42 While it never attained the formidable proportions of other Latin American countries, state terrorism has been widely practiced in Colombia. Governmental repression and abuses during counterinsurgency efforts probably reached their zenith during the administration of President Julio César Turbay Ayala (1979_82), although this practice has continued until this date. As part of the state's counterinsurgent strategy, the military and other state agents have perpetrated serious and systematic human rights abuses such as harassing and attacking union leaders and leftist militants. More severely, however, security forces have participated in torture, extrajudicial killings, disappearances, and massacres. These actions represent a deliberate effort on the part on the state to spread terror among the population as a way to quell potential support for leftist organizations, particularly armed groups (Kirk, 2002: 56; Gassmann, 2001: 70; Bushnell, 1993: 249).

43 Some of the most important paramilitary groups include the Peasant Self Defenses Groups of Córdoba and Urabá (ACCU), Víctor Carranza Self_Defense Groups , Self-Defenses of Magdalena Medio, Self-Defense Group of Patevaca, Cundinamarca, Self-Defense Group of el Doradal, Antioquia, Self_Defense of Sincelejo, Sucre, Self-Defense Groups of Planeta Rica, Córdoba, Martyrs of Kidnapping, Anti-Communist American Alliance, National Restoration Movement (MORENA), and White Eagles Legion. Many of these groups formed the AUC in the early 1990s (ICG, 2004).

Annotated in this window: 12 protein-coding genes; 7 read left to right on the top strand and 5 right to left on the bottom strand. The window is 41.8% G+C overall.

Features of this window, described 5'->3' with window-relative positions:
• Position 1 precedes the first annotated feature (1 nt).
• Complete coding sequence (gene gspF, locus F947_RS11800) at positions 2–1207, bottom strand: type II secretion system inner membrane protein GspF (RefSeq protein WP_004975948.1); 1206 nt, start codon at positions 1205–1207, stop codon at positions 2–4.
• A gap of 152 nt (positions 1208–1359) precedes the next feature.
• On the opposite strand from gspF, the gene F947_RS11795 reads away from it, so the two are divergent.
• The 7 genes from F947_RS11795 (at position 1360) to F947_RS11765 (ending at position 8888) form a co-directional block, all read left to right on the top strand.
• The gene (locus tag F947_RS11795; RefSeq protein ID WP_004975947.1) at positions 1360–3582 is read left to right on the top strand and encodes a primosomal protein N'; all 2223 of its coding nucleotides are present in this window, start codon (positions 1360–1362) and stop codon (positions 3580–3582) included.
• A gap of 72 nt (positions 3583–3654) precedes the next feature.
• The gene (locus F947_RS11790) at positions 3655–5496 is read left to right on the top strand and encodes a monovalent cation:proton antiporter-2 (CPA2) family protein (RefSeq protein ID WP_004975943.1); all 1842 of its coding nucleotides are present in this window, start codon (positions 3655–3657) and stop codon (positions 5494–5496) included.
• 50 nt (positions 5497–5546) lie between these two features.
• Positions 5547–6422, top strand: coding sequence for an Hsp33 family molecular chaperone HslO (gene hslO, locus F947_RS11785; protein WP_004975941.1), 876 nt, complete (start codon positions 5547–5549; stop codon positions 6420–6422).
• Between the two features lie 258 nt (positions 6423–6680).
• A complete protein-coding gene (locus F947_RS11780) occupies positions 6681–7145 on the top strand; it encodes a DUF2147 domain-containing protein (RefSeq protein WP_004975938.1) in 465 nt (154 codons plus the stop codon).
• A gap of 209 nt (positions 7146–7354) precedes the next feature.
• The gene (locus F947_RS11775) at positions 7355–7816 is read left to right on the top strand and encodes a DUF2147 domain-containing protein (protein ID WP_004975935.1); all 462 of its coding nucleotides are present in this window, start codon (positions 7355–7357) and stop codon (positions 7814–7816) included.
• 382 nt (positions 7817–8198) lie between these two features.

44 It is relevant to distinguish between paramilitary organizations and death squads. There is a major difference between these groups: whereas paramilitary organizations are structured organizations with a centralized command whose functions are clearly defined, death squads are informal groups characterized by a flexible structure whose composition is largely unknown. These characteristics allow them to carry out their clandestine operations preserving the anonymity of its components (Pizarro, 2004: 116-7).

45 The National Front was a power-sharing arrangement instituted between Liberals and Conservatives in the 1970s designed to put an end to the dictatorship of Gustavo Rojas Pinilla and to put an end to La Violencia (Bushnell, 1993: 201-15; Obregón and Stavropoulou, 1998: 403).